Exodus 21:26
And if a man smite the eye of his servant, or the eye of his maid, that it perish; he shall let him go free for his eye's sake.
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(26, 27) The eye . . . Tooth.—An exception to the law of retaliation is here made. If the injurer is a free man and the injured person a slave, the marked social inequality of the parties would make exact retaliation an injustice. Is the slave, then, to be left without protection? By no means. As the legislation had already protected his life (Exodus 21:20), so it now protects him from permanent damage to his person. The master who inflicts any such permanent damage—from the least to the greatest—loses all property in his slave, and is bound at once to emancipate him. The loss of an eye is viewed as the greatest permanent injury to the person; the loss of a tooth as the least.

Exodus 21:26-28. He shall let him go free — A very fit recompense to a servant for such a loss, and certainly meant to be extended to every other material personal injury. If an ox — Or any other creature.21:22-36 The cases here mentioned give rules of justice then, and still in use, for deciding similar matters. We are taught by these laws, that we must be very careful to do no wrong, either directly or indirectly. If we have done wrong, we must be very willing to make it good, and be desirous that nobody may lose by us.Freedom was the proper equivalent for permanent injury. 23-25. eye for eye—The law which authorized retaliation (a principle acted upon by all primitive people) was a civil one. It was given to regulate the procedure of the public magistrate in determining the amount of compensation in every case of injury, but did not encourage feelings of private revenge. The later Jews, however, mistook it for a moral precept, and were corrected by our Lord (Mt 5:38-42). No text from Poole on this verse. If a man smite the eye of his servant,.... Give him a blow on the eye in a passion, as a correction for some fault he has committed:

or the eye of his maid, that it perish; strike her on that part in like manner, so that the eye is beaten or drops out, or however loses its sight, and "is blinded", as the Septuagint version; or "corrupts" it (k), it turns black and blue, and gathers corrupt matter, and becomes a sore eye; yet if the sight is not lost, or corrupts so as to perish, this law does not take place; the Targum of Jonathan, and to Jarchi restrain this to a Canaanitish servant or maid:

he shall let him go free for his eye's sake; or "them", as the Septuagint; his right to them as a servant was hereby forfeited, and he was obliged to give them their freedom, let the time of servitude, that was to come, be what it would. This law was made to deter masters from using their servants with cruelty, since though humanity and goodness would not restrain them from ill usage of them, their own profit and advantage by them might.

(k) "et corruperit eum", Pagninus, Montanus, Drusius; so Ainsworth.

And if a man smite the eye of his servant, or the eye of his maid, that it perish; he shall let him go free for his eye's sake.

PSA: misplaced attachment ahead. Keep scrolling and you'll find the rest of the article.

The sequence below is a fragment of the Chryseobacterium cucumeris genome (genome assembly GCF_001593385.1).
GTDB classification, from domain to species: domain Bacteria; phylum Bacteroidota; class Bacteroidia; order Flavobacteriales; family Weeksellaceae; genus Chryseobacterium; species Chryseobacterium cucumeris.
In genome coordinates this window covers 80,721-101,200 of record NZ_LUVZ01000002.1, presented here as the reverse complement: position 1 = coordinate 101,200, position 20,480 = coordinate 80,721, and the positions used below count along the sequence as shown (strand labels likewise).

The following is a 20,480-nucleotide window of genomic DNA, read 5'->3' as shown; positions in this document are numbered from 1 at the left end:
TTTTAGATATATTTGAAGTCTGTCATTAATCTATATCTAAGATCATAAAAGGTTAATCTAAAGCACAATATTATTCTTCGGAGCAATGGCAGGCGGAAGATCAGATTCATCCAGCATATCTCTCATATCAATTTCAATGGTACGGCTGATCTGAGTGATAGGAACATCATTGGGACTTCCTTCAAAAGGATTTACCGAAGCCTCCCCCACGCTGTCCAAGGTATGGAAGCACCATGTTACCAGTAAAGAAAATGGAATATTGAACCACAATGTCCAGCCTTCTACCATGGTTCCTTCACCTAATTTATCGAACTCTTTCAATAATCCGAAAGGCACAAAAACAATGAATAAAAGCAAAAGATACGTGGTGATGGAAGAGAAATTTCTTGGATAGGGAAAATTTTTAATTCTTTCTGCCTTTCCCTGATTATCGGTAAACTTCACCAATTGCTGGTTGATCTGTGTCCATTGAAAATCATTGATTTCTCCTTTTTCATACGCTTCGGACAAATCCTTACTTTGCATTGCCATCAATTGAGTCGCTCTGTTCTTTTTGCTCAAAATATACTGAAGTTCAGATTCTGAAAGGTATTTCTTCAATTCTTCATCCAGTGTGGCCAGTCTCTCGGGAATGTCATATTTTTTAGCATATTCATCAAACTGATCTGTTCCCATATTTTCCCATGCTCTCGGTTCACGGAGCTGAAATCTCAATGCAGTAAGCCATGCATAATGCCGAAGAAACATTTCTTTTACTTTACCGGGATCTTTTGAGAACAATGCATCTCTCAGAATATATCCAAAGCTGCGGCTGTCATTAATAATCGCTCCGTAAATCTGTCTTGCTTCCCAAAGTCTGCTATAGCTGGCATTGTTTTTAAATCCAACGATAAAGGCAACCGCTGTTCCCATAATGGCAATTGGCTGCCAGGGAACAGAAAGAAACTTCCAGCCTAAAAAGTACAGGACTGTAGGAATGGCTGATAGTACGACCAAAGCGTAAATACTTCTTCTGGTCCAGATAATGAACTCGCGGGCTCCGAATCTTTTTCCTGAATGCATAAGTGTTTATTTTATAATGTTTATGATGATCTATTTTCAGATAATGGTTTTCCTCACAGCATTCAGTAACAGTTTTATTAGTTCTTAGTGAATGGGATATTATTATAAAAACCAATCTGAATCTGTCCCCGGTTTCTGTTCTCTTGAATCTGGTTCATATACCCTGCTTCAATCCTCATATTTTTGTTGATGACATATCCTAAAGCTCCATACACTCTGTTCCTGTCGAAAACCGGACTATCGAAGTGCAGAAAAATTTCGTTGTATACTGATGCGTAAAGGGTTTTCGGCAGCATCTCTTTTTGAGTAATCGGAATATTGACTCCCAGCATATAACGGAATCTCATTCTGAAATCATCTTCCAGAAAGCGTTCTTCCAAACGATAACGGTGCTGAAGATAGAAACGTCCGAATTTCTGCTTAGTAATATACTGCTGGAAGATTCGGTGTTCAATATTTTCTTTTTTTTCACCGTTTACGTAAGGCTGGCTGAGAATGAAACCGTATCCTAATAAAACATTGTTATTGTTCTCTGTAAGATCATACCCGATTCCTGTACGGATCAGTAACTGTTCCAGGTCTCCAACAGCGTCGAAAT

26, 27. Striking out the eye or tooth of a slave. The person of slave being not as valuable as that of a free man, the lex talionis (vv. 23–25) is not applicable in his case (cf. Ḥamm. § 199, as compared with § 196): the slave, however, receives his freedom as compensation for his injury, and his master pays for his maltreatment of him by the loss of his services.Verses 26, 27. - Assaults on Slaves. The general law of retaliation was not made to extend to slaves. For ordinary blows the slave was not thought entitled to compensation, any more than the child. They were natural incidents of his condition. In extremer cases, where he was permanently injured in an organ or a member, he was, however, considered to have ground of complaint and to deserve a recompense. But for him to revenge himself upon his master by inflicting the same on him was not to be thought cf. It would have put the slave into a false position, have led to his prolonged ill-treatment, and have been an undue degradation of the master. Therefore, compulsory emancipation was made the penalty of all such aggravated assaults, even the slightest (ver. 27). Verses 26, 27. - If a man smite the eye, etc. The "eye" seems to be selected as the most precious of our organs, the "tooth" as that the loss of which is of least consequence. The principle was that any permanent loss of any part of his frame entitled the slave to his liberty. A very considerable check must have been put on the brutality of masters by this enactment. The case was different with regard to a slave. The master had always the right to punish or "chasten" him with a stick (Proverbs 10:13; Proverbs 13:24); this right was involved in the paternal authority of the master over the servants in his possession. The law was therefore confined to the abuse of this authority in outbursts of passion, in which case, "if the servant or the maid should die under his hand (i.e., under his blows), he was to be punished" (ינּקם נקם: "vengeance shall surely be taken"). But in what the נקם was to consist is not explained; certainly not in slaying by the sword, as the Jewish commentators maintain. The lawgiver would have expressed this by יוּמת מות. No doubt it was left to the authorities to determine this according to the circumstances. The law in Exodus 21:12 could hardly be applied to a case of this description, although it was afterwards extended to foreigners as well as natives (Leviticus 24:21-22), for the simple reason, that it is hardly conceivable that a master would intentionally kill his slave, who was his possession and money. How far the lawgiver was from presupposing any such intention here, is evident from the law which follows in Exodus 21:21, "Notwithstanding, if he continue a day or two (i.e., remain alive), it shall not be avenged, for he is his money." By the continuance of his life, if only for a day or two, it would become perfectly evident that the master did not wish to kill his servant; and if nevertheless he died after this, the loss of the slave was punishment enough for the master. There is no ground whatever for restricting this regulation, as the Rabbins do, to slaves who were not of Hebrew extraction.